INT Program INT-18-3
Probing Nucleons and Nuclei in High Energy Collisions
October 1 - November 16, 2018
This 7-week INT program is dedicated to the physics of the Electron Ion Collider (EIC),
the world's first polarized electron-nucleon (ep) and electron-nucleus (eA) collider to be
constructed in the United States. The 2015 NSAC Long Range Plan recommended EIC
as the "highest priority for new facility construction following the completion of FRIB".
The primary goal of the EIC is to establish precise multi-dimensional imaging of quarks
and gluons inside nucleons and nuclei. This includes (i) understanding the spatial and
momentum space structure of the nucleon through the studies of TMDs (transverse momentum
dependent parton distributions), GPD (generalized parton distributions) and the
Wigner distribution; (ii) determining the partonic origin of the nucleon spin; (iii) exploring
the new quantum chromodynamics (QCD) frontier of ultra-strong gluon fields, with
the potential to seal the discovery of a new form of dense gluon matter predicted to exist
in all nuclei and nucleons at small Bjorken x - the parton saturation.
The program will bring together both theorists and experimentalists from Jefferson Lab (JLab), Brookhaven National Laboratory (BNL) along with the national and international nuclear physics communities to assess and advance the EIC physics. It will summarize the progress in the field since the last INT workshop on EIC in 2010, outline important new directions for theoretical research in the coming years, and propose new experimental measurements to be performed at the EIC.
The key physics questions to be addressed by the program are as follows:
- How are the sea quarks and gluons, and their spins, distributed in space and
momentum inside the nucleon?
GPDs, TMDs and the Wigner distribution allow us to reveal the multi-dimensional nucleon structure in impact parameter and momentum space. The transverse spin polarization of the nucleon can be used as a crucial tool helping us understand nontrivial spin-orbital partonic correlations in the proton. Longitudinal spin structure of the nucleon will be definitely explored and the EIC will allow to constrain the gluon spin contribution to the spin of the nucleon.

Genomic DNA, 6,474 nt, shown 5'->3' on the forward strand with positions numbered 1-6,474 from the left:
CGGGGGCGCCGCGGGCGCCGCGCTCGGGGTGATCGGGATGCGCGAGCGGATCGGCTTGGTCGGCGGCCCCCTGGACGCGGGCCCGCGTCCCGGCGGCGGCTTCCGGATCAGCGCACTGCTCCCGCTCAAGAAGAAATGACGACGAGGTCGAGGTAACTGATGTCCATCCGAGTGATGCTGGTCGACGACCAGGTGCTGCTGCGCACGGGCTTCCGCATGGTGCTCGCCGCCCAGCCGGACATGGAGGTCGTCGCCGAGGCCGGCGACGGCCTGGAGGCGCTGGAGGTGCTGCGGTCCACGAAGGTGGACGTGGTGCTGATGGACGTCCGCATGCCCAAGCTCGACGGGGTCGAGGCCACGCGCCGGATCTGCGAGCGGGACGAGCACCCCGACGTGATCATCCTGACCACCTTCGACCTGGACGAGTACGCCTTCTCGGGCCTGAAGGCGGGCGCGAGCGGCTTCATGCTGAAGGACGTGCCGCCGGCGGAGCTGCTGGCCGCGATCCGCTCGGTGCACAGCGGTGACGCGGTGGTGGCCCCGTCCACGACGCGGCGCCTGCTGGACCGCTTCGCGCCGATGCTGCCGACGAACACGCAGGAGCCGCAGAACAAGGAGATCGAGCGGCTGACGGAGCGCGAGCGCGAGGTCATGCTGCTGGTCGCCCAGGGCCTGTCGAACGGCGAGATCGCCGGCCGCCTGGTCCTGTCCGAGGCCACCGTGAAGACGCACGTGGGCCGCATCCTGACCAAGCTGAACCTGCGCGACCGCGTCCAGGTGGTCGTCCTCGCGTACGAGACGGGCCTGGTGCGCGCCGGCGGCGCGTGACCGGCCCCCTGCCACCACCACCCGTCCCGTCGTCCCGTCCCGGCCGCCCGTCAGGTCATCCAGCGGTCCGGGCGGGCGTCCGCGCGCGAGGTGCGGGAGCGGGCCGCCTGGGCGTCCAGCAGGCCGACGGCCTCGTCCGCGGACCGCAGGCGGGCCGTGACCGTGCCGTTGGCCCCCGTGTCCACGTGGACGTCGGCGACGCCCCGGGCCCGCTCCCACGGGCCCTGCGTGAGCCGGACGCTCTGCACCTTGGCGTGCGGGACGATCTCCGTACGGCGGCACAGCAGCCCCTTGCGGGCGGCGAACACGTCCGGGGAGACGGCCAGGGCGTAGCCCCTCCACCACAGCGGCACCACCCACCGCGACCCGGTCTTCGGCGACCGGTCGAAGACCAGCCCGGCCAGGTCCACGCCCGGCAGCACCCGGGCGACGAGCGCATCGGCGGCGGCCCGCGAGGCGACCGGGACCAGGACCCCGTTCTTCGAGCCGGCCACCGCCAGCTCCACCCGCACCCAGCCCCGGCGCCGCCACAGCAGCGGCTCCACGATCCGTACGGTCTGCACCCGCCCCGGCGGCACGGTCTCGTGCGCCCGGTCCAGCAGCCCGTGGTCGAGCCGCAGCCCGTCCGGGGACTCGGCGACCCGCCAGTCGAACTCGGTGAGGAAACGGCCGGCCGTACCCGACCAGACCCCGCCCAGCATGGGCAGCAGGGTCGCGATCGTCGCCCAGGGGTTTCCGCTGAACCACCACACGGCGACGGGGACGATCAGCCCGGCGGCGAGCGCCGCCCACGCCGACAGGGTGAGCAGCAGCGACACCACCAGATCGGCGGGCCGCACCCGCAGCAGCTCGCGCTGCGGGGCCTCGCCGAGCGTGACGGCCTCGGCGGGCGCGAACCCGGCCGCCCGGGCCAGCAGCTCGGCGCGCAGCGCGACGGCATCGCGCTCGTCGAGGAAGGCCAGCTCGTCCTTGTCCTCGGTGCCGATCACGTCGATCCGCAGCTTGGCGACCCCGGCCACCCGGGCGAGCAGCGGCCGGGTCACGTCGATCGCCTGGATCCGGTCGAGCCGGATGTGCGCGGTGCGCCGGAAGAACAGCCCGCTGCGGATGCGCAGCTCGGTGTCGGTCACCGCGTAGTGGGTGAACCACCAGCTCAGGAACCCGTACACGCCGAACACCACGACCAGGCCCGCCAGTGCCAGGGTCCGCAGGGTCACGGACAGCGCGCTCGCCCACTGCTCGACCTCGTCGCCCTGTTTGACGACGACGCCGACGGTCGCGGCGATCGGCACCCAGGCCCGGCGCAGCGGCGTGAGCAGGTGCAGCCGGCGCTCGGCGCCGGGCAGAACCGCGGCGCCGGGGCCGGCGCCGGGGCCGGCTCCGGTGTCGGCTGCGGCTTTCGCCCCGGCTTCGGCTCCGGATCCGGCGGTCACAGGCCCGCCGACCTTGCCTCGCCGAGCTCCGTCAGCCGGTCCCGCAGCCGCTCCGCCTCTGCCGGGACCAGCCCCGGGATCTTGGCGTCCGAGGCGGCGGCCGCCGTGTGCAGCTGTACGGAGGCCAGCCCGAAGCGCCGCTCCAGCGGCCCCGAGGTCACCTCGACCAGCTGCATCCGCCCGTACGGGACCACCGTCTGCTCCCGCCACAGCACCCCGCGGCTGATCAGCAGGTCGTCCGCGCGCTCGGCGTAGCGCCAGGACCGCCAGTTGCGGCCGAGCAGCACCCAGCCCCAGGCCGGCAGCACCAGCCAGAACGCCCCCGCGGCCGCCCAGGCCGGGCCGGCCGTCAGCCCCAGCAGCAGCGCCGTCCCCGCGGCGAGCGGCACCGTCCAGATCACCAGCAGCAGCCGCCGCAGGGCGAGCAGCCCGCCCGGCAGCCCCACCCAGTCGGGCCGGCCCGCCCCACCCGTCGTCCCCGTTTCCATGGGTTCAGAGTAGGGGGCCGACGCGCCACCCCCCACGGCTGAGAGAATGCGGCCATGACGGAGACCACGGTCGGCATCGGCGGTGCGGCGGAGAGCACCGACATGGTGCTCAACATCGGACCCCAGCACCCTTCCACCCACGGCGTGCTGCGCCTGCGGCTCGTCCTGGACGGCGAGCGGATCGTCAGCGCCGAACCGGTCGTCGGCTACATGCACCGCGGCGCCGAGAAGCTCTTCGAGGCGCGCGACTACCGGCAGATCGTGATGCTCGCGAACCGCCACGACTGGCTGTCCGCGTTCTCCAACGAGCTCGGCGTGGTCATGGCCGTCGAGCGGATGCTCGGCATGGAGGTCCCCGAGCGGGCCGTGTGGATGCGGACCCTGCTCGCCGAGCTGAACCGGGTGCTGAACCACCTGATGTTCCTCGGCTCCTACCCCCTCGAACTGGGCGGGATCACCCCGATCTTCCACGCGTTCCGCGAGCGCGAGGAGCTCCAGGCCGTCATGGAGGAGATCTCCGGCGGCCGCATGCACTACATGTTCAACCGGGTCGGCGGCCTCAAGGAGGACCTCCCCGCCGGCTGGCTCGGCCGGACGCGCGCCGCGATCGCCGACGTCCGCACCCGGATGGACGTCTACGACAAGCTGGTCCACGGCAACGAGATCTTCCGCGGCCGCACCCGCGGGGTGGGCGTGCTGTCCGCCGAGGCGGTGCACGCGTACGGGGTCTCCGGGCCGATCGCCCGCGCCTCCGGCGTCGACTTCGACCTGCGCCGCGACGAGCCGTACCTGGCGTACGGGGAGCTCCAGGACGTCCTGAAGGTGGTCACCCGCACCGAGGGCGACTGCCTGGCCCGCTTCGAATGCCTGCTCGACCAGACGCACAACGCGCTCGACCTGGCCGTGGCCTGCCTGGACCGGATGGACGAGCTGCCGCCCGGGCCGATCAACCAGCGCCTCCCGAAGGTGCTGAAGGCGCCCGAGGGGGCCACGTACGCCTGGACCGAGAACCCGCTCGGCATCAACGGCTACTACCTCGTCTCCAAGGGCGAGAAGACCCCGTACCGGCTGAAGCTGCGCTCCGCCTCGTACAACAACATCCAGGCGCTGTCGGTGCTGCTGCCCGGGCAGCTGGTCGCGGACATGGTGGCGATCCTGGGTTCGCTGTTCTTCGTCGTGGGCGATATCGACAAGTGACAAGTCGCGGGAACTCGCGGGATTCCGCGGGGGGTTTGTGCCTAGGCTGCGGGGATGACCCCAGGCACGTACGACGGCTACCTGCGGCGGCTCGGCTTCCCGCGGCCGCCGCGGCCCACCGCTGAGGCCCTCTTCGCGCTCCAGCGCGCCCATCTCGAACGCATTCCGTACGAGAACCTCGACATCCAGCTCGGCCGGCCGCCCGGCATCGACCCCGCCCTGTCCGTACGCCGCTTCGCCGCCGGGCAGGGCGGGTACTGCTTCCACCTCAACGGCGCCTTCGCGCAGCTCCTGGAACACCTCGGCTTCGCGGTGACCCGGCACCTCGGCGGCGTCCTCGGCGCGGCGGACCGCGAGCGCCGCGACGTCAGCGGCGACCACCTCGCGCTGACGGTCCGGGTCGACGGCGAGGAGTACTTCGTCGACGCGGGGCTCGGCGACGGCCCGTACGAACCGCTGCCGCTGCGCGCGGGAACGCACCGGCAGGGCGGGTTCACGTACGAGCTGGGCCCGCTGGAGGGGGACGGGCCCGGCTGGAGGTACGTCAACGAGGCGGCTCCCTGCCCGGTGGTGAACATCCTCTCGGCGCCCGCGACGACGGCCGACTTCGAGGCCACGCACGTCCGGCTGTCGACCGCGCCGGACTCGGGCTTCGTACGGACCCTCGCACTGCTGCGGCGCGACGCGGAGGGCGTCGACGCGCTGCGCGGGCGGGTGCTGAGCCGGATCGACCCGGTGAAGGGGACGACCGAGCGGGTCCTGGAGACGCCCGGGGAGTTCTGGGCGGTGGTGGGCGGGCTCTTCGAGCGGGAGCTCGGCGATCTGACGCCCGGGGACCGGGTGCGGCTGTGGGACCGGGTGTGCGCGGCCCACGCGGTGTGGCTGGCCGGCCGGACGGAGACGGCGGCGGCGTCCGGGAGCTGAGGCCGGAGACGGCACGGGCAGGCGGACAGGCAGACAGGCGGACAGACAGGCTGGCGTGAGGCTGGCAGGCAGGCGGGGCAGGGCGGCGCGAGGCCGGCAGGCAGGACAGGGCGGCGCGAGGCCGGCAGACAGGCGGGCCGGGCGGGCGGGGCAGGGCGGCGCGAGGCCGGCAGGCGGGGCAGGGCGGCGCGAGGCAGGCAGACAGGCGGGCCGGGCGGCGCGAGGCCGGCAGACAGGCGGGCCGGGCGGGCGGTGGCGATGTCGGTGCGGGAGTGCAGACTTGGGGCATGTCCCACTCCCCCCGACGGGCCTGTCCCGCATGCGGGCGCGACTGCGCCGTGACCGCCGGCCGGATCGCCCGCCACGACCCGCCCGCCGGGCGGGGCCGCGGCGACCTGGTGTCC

- Where does the saturation of gluon densities set in?
The large number of partons in a nucleus may result in strong gluon fields leading to the phenomenon of gluon saturation, known as the Color Glass Condensate. This universal regime of high-energy QCD is described by non-linear evolution equations. The program would address the theoretical and phenomenological progress in our understanding of gluon saturation in ep, eA, along with the proton-proton (pp), proton-nucleus (pA) and nucleus-nucleus (AA) collisions.
- How does the nuclear environment affect the distribution of quarks and gluons
and their interactions in nuclei?
Nuclear PDFs, TMDs, and GPDs are interesting and important beyond small-x: the large-x structure of nuclei reflects important non-perturbative QCD dynamics in a cold nuclear matter environment, possibly providing essential information for our understanding of confinement. Cold nuclear matter can serve as a testing ground for the energy loss calculations describing propagation of energetic quarks and gluons in quark-gluon plasma (QGP) created in heavy ion collisions.
Except for the symposium week, each day of the program will usually consist of about
two seminars in the morning with free discussions and informal seminars in the afternoon.
The participants are encouraged to stay for several weeks in order to facilitate
cross-disciplinary discussions and research. The topics organized week-by-week are as
Week 1 (October 1-5) : Generalized parton distributions
Conveners: Tanja Horn, Andreas Metz, Christian Weiss
The first week will focus on various aspects of GPDs: theory, phenomenology, lattice QCD computations, models. The recent progress and efforts towards the EIC will be discussed.
Week 2 (October 8-12) : Transverse spin and TMDs
Conveners: Harut Avakian, Alessandro Bacchetta, Daniel Boer, Zhongbo Kang
The focus will be shifted to the physics of TMDs such as TMD factorization and evolution, phenomenological implementations, relation to jet physics, and lattice results.
Week 3 (October 15-19) : Longitudinal spin
Conveners: Elke Aschenauer, Keh-Fei Liu, Cedric Lorce, Marco Stratmann
A week devoted to the longitudinal spin structure of the proton including the unpolarized/ polarized PDFs, spin sum rules, the orbital angular momentum of the proton (OAM) and lattice results.
Week 4 (October 22-26) : Symposium week
A five-day symposium will be held during the central week, covering all the major topics related to the EIC.
Weeks 5 & 6 (October 29-November 9) : eA collisions
Conveners: Giovanni Chirilli, Charles Hyde, Anna Stasto, Thomas Ullrich, Bowen Xiao
These two weeks will focus on the physics of electron-ion collisions. Topics such as nuclear PDF/TMD/GPD, non-linear small-x evolution equations, diffraction, particle production and correlations will be discussed.
Week 7 (November 12-16) : pA and AA collisions
Conveners: Adrian Dimitru, Francois Gelis, Tuomas Lappi, Yacine Mehtar-Tani
The final week will be devoted to studying implications of what we would learn in eA collisions at EIC for our understanding of pA and heavy ion collisions at RHIC and LHC (and vice versa).